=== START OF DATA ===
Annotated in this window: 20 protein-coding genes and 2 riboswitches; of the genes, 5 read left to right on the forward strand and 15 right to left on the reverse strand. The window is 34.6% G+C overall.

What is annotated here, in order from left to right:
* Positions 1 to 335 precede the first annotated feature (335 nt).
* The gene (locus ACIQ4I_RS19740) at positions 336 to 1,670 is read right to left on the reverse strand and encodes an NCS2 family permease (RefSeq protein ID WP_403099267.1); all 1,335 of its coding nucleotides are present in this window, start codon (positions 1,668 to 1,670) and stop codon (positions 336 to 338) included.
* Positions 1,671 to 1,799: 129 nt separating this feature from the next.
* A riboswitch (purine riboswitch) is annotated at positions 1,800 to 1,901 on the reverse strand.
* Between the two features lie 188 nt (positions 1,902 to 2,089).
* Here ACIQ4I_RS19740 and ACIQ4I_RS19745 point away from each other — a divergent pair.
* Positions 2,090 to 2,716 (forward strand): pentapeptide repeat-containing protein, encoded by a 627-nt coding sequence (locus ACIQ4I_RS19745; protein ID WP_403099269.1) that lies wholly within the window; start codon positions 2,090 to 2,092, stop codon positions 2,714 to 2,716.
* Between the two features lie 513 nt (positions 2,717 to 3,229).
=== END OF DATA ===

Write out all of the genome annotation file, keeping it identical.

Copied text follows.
Annotated in this window: 20 protein-coding genes and 2 riboswitches; of the genes, 5 read left to right on the forward strand and 15 right to left on the reverse strand. The window is 34.6% G+C overall.

What is annotated here, in order from left to right:
* Positions 1 to 335 precede the first annotated feature (335 nt).
* The gene (locus ACIQ4I_RS19740) at positions 336 to 1,670 is read right to left on the reverse strand and encodes an NCS2 family permease (RefSeq protein ID WP_403099267.1); all 1,335 of its coding nucleotides are present in this window, start codon (positions 1,668 to 1,670) and stop codon (positions 336 to 338) included.
* Positions 1,671 to 1,799: 129 nt separating this feature from the next.
* A riboswitch (purine riboswitch) is annotated at positions 1,800 to 1,901 on the reverse strand.
* Between the two features lie 188 nt (positions 1,902 to 2,089).
* Here ACIQ4I_RS19740 and ACIQ4I_RS19745 point away from each other — a divergent pair.
* Positions 2,090 to 2,716 (forward strand): pentapeptide repeat-containing protein, encoded by a 627-nt coding sequence (locus ACIQ4I_RS19745; protein ID WP_403099269.1) that lies wholly within the window; start codon positions 2,090 to 2,092, stop codon positions 2,714 to 2,716.
* Between the two features lie 513 nt (positions 2,717 to 3,229).